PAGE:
echo "ACCEPTABLE_LICENSES+= vim-license" >> /etc/mk.conf

for package in chat/irssi editors/vim misc/screen misc/tmux net/nload net/mtr net/unbound net/wget shells/zsh sysutils/mc sysutils/pv www/curl www/links www/lynx www/nginx ; do
    cd /usr/pkgsrc/$package
    make install package clean clean-depends

Specifying the package option when invoking make will create a binary package in /usr/pkgsrc/packages/All. As compiling can take a long time on the Pi, this is especially handy when doing reinstalls or using multiple boards.

Here is the list of packages which have been created :

ls -l /usr/pkgsrc/packages/All
total 94284
-rw-r--r--  2 root  wheel    909780 Apr 24 06:18 autoconf-2.69nb4.tgz
-rw-r--r--  2 root  wheel    125681 Apr 25 00:44 bsdtar-2.8.4nb1.tgz
-rw-r--r--  1 root  wheel    760030 Apr 24 15:39 curl-7.36.0.tgz
-rw-r--r--  2 root  wheel   7141904 Apr 24 09:53 glib2-2.38.2.tgz
-rw-r--r--  2 root  wheel    512926 Apr 24 02:04 gmake-4.0.tgz
-rw-r--r--  2 root  wheel     85486 Apr 24 05:56 help2man-1.45.1.tgz
-rw-r--r--  2 root  wheel     43185 Apr 25 00:29 intltool-0.50.2nb2.tgz
-rw-r--r--  1 root  wheel    507486 Apr 24 10:21 irssi-0.8.15nb9.tgz
-rw-r--r--  1 root  wheel    442189 Apr 24 19:30 ldns-1.6.16nb3.tgz
-rw-r--r--  2 root  wheel     93192 Apr 24 06:28 libelf-0.8.13.tgz
-rw-r--r--  2 root  wheel    642068 Apr 24 18:29 libevent-2.0.21nb3.tgz
-rw-r--r--  2 root  wheel     43643 Apr 24 07:12 libffi-3.0.13.tgz
-rw-r--r--  2 root  wheel    257832 Apr 24 11:24 libidn-1.28.tgz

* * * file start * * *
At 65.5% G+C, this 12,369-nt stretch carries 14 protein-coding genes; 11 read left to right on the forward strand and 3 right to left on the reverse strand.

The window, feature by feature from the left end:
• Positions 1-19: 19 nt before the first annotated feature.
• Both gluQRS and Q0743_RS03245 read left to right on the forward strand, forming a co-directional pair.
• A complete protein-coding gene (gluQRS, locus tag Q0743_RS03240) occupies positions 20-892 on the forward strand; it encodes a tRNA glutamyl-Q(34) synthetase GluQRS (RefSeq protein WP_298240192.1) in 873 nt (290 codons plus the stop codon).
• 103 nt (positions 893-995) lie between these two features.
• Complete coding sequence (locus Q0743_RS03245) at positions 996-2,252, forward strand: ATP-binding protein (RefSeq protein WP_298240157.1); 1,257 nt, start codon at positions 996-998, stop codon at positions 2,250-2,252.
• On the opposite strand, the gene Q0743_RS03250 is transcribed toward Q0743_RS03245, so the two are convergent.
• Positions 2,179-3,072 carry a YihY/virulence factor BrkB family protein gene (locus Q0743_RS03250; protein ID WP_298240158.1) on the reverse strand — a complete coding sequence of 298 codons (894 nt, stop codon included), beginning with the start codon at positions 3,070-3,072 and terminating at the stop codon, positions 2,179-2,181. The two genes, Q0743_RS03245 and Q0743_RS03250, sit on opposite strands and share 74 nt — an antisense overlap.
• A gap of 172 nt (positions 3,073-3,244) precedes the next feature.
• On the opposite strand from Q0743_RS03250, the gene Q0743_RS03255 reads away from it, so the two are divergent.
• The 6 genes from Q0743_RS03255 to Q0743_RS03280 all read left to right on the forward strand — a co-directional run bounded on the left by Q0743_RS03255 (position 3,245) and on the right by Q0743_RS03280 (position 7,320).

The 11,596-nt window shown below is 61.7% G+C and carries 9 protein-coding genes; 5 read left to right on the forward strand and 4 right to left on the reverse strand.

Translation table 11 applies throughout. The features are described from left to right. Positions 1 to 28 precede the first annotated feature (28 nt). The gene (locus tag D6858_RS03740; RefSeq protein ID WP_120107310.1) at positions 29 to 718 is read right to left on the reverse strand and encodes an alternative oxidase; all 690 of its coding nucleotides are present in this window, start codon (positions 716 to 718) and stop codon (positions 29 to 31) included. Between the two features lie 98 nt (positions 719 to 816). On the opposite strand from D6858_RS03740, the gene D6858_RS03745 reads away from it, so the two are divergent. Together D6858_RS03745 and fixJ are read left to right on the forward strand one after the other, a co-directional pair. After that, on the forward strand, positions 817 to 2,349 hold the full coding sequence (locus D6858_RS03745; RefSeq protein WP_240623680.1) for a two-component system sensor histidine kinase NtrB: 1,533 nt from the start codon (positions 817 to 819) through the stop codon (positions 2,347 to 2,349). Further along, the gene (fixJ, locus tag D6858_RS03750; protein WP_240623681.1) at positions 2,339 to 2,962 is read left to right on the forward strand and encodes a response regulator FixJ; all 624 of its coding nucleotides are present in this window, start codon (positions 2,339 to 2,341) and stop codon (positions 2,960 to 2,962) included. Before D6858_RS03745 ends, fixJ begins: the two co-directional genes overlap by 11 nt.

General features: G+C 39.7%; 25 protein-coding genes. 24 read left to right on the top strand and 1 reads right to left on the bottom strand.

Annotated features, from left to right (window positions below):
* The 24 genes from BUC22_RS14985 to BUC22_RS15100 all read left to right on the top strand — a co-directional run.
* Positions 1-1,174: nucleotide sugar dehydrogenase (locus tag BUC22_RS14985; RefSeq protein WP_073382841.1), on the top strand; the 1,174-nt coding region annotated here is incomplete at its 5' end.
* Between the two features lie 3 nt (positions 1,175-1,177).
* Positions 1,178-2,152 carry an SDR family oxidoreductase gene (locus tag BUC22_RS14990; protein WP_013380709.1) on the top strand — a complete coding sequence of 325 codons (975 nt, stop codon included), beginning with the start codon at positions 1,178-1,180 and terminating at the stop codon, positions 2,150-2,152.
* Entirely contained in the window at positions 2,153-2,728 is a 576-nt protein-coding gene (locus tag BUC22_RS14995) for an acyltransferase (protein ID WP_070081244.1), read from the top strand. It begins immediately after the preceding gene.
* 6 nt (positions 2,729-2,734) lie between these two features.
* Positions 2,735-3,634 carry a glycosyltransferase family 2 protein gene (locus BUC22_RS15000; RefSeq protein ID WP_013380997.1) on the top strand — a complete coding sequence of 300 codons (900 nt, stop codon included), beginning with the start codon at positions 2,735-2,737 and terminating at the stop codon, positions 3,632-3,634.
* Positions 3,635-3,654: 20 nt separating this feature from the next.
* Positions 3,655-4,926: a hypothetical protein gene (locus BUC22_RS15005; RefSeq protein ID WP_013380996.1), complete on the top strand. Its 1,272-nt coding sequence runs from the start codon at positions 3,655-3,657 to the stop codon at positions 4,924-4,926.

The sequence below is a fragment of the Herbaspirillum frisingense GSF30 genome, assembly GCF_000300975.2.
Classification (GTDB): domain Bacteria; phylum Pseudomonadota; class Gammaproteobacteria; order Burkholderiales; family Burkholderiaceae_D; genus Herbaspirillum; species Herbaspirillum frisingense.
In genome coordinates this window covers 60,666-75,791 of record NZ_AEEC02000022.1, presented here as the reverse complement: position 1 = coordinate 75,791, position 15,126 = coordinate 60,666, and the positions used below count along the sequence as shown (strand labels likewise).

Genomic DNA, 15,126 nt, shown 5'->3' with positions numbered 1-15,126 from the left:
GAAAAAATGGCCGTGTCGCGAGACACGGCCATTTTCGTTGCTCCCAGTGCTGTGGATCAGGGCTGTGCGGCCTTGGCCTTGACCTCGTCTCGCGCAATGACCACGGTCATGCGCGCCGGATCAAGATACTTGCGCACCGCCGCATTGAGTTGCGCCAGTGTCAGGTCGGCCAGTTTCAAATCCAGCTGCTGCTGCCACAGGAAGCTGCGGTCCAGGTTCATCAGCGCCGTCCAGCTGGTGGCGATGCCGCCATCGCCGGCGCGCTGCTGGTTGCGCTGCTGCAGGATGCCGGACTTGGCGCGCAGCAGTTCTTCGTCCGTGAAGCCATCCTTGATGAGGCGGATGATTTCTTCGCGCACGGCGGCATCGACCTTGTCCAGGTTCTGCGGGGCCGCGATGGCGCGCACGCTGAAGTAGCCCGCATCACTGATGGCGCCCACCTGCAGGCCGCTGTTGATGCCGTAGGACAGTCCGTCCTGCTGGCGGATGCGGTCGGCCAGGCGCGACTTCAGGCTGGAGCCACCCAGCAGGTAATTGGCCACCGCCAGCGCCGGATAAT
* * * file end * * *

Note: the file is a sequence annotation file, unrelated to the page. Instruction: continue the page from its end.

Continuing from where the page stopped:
-rw-r--r--  2 root  wheel   1229536 Apr 24 13:41 libslang2-2.2.4nb2.tgz
-rw-r--r--  2 root  wheel    468947 Apr 24 01:11 libtool-base-2.4.2nb6.tgz
-rw-r--r--  1 root  wheel    451896 Apr 24 21:18 links-2.8nb1.tgz
-rw-r--r--  1 root  wheel   2339499 Apr 24 17:54 lynx-
-rw-r--r--  2 root  wheel    215882 Apr 24 06:16 m4-1.4.17.tgz
-rw-r--r--  1 root  wheel   2102060 Apr 24 14:32 mc-
-rw-r--r--  1 root  wheel     43411 Apr 24 20:23 mtr-0.85nb3.tgz
-rw-r--r--  1 root  wheel    288745 Apr 24 21:54 nginx-1.4.7nb5.tgz
-rw-r--r--  1 root  wheel     52094 Apr 24 12:09 nload-0.7.4.tgz
-rw-r--r--  2 root  wheel    200993 Apr 25 00:27 p5-XML-Parser-2.41nb2.tgz
-rw-r--r--  2 root  wheel     15613 Apr 24 05:54 p5-gettext-1.05nb9.tgz
-rw-r--r--  2 root  wheel   1179041 Apr 24 07:06 pcre-8.34.tgz
-rw-r--r--  2 root  wheel  15767929 Apr 24 05:49 perl-5.18.2nb1.tgz
-rw-r--r--  2 root  wheel    207352 Apr 24 01:52 pkg-config-0.28.tgz
-rw-r--r--  1 root  wheel     51044 Apr 24 17:10 pv-0.9.6nb1.tgz
-rw-r--r--  1 root  wheel    188499 Apr 24 22:20 tmux-1.9a.tgz
-rw-r--r--  1 root  wheel    976804 Apr 24 19:06 unbound-1.4.22.tgz
-rw-r--r--  1 root  wheel    913978 Apr 25 00:18 vim-7.4.141.tgz
-rw-r--r--  2 root  wheel   6244854 Apr 24 23:32 vim-share-7.4.141.tgz
-rw-r--r--  1 root  wheel    932868 Apr 24 11:53 wget-1.15nb1.tgz
-rw-r--r--  1 root  wheel   2511673 Apr 24 11:04 zsh-5.0.5.tgz

Final words

So far, running NetBSD on the Raspberry Pi has been a very positive experience and the system is very stable. I would definitely recommend anyone wanting to use BSD on the Pi to give NetBSD a try, it’s well worth it.

I should probably also mention that it’s smaller than a toaster :-)

My Raspberry Pi running NetBSD

Lastly, for some prebuilt images with X.Org included :